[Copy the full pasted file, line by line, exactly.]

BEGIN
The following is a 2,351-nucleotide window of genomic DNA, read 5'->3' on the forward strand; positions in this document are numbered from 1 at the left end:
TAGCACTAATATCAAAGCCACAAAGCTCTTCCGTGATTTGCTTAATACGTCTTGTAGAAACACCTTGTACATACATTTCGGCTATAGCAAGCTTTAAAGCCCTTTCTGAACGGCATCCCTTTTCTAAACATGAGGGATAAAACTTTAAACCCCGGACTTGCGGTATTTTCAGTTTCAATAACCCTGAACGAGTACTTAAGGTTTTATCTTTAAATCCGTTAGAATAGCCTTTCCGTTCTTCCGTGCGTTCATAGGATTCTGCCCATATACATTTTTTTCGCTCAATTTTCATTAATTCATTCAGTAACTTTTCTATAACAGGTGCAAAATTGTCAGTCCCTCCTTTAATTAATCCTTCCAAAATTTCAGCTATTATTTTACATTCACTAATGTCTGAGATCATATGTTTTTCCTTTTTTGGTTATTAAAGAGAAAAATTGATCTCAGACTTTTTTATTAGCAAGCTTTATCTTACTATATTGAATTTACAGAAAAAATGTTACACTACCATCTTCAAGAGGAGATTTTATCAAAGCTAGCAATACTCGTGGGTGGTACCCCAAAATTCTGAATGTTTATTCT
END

The following is a 2,351-nucleotide window of genomic DNA, read 5'->3' on the forward strand; positions in this document are numbered from 1 at the left end:
TAGCACTAATATCAAAGCCACAAAGCTCTTCCGTGATTTGCTTAATACGTCTTGTAGAAACACCTTGTACATACATTTCGGCTATAGCAAGCTTTAAAGCCCTTTCTGAACGGCATCCCTTTTCTAAACATGAGGGATAAAACTTTAAACCCCGGACTTGCGGTATTTTCAGTTTCAATAACCCTGAACGAGTACTTAAGGTTTTATCTTTAAATCCGTTAGAATAGCCTTTCCGTTCTTCCGTGCGTTCATAGGATTCTGCCCATATACATTTTTTTCGCTCAATTTTCATTAATTCATTCAGTAACTTTTCTATAACAGGTGCAAAATTGTCAGTCCCTCCTTTAATTAATCCTTCCAAAATTTCAGCTATTATTTTACATTCACTAATGTCTGAGATCATATGTTTTTCCTTTTTTGGTTATTAAAGAGAAAAATTGATCTCAGACTTTTTTATTAGCAAGCTTTATCTTACTATATTGAATTTACAGAAAAAATGTTACACTACCATCTTCAAGAGGAGATTTTATCAAAGCTAGCAATACTCGTGGGTGGTACCCCAAAATTCTGAATGTTTATTCT